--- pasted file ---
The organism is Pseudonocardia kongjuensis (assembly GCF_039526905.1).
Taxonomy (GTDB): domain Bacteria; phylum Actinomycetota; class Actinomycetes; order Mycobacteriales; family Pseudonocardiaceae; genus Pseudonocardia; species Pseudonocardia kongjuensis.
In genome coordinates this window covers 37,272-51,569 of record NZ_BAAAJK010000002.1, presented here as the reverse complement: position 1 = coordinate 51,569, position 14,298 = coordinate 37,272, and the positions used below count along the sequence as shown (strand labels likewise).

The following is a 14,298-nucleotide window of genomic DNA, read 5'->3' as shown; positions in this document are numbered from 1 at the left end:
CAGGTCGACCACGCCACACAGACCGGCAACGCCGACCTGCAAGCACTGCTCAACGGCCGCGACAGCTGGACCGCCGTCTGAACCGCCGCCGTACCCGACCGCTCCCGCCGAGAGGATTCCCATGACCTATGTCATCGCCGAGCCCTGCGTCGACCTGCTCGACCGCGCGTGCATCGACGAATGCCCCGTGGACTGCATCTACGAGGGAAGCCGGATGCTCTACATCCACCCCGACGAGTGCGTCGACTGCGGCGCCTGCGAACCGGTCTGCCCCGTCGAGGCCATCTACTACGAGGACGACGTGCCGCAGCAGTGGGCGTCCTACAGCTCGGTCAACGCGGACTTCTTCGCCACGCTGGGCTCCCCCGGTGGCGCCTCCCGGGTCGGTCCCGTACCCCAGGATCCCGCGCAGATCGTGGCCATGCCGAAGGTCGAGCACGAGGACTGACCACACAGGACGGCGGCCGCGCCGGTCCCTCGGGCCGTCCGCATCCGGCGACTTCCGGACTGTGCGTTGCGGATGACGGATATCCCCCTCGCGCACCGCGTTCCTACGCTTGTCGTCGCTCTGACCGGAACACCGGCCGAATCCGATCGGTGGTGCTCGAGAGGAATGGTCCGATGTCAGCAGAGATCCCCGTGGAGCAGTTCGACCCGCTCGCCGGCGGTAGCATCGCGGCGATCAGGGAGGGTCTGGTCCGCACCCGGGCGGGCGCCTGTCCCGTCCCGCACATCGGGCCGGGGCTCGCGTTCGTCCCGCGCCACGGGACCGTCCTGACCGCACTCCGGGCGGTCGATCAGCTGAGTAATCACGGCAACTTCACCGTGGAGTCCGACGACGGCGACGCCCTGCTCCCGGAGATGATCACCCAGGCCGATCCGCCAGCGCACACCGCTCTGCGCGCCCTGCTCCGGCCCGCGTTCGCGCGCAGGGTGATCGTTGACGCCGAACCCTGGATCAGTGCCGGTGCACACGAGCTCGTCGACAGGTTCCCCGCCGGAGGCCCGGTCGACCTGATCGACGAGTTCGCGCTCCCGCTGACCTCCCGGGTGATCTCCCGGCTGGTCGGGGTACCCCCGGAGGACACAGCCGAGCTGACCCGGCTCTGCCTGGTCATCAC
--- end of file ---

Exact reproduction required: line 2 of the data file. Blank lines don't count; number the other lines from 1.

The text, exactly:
Taxonomy (GTDB): domain Bacteria; phylum Actinomycetota; class Actinomycetes; order Mycobacteriales; family Pseudonocardiaceae; genus Pseudonocardia; species Pseudonocardia kongjuensis.